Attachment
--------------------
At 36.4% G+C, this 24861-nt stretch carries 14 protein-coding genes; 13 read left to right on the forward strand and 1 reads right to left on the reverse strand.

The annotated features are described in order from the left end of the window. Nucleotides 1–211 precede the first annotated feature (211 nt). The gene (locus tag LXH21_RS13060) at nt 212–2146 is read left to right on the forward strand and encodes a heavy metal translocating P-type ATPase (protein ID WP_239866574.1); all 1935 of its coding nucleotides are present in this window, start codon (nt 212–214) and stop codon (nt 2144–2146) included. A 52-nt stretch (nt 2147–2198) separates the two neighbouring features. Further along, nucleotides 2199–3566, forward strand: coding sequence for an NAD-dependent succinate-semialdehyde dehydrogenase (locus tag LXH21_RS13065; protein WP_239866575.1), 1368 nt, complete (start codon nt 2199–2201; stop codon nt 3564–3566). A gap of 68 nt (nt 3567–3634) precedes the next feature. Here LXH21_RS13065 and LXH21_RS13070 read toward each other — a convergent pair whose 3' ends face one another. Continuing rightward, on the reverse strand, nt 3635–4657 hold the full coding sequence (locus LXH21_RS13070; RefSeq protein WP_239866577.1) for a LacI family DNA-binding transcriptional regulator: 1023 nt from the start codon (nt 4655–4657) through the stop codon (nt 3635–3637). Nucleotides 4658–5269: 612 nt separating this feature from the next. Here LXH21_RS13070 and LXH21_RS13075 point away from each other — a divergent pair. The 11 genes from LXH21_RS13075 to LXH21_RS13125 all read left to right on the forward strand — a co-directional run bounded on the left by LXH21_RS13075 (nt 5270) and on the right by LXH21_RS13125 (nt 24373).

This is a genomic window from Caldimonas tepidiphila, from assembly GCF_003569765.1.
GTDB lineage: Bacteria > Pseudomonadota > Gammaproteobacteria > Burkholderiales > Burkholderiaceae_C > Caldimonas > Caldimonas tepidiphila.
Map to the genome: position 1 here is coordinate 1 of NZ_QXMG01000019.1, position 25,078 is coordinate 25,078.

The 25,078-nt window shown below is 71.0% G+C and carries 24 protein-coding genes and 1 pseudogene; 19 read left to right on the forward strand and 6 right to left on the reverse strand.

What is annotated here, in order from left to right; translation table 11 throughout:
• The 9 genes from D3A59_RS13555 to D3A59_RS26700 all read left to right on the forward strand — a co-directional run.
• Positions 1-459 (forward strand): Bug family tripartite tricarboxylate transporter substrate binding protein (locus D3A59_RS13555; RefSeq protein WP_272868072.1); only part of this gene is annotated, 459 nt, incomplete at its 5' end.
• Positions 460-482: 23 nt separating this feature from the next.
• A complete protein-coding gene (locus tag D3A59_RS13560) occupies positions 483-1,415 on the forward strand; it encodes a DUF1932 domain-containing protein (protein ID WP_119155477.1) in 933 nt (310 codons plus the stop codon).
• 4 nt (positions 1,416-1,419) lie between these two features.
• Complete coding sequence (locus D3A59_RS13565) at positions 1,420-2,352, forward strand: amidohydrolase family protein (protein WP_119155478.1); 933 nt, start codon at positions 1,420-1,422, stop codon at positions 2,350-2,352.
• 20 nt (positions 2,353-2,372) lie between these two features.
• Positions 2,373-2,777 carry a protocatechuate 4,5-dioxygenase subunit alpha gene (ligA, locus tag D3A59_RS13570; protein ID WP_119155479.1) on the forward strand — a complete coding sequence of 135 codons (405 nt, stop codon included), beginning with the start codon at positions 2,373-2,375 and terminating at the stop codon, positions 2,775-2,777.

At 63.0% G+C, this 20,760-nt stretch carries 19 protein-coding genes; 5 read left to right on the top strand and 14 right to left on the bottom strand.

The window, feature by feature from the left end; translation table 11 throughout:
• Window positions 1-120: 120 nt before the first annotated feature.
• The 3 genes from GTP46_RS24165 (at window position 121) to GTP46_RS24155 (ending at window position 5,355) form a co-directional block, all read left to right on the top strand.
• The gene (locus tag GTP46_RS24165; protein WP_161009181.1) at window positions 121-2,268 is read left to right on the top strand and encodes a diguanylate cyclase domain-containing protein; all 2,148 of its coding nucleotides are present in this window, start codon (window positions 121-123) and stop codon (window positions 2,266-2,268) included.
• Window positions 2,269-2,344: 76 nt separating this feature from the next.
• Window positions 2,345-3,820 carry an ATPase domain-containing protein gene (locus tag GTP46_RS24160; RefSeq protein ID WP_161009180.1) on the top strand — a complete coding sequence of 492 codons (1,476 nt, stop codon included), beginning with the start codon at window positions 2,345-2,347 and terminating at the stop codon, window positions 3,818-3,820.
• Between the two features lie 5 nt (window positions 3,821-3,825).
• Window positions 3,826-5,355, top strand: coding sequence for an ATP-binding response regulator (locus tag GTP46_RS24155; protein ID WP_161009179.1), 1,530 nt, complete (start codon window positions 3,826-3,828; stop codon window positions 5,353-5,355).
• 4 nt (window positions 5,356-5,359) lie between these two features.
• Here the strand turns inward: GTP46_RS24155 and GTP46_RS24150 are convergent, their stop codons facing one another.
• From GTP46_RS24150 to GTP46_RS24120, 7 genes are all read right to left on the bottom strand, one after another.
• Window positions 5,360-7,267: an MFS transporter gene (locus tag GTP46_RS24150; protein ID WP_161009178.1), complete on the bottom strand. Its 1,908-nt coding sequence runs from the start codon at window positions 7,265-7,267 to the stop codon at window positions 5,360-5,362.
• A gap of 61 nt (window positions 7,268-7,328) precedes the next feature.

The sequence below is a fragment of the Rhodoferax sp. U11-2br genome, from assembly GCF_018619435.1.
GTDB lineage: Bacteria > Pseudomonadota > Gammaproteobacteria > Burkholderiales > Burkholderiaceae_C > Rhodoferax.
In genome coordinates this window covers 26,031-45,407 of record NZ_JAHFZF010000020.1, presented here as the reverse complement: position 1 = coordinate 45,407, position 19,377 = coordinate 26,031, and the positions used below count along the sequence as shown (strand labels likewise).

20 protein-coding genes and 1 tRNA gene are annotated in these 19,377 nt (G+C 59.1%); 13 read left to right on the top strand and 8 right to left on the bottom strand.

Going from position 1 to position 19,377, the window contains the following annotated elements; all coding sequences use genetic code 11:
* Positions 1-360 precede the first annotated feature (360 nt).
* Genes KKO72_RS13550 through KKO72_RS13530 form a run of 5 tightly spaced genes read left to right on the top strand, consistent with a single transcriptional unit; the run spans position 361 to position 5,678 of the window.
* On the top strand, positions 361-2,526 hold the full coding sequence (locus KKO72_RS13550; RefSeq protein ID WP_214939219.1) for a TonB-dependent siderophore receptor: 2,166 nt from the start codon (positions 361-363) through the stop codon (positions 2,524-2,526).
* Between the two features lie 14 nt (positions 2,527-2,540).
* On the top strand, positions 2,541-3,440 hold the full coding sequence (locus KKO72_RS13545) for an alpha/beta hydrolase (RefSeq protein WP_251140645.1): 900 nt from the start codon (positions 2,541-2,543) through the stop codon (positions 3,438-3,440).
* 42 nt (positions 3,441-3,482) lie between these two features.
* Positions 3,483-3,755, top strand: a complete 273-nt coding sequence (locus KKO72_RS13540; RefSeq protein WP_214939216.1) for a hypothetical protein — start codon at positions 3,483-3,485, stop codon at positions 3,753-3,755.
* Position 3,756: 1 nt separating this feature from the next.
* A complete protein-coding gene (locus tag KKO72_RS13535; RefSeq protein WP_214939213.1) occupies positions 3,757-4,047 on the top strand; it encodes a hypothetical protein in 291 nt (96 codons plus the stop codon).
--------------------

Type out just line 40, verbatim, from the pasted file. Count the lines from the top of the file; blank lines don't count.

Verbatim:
* 42 nt (positions 3,441-3,482) lie between these two features.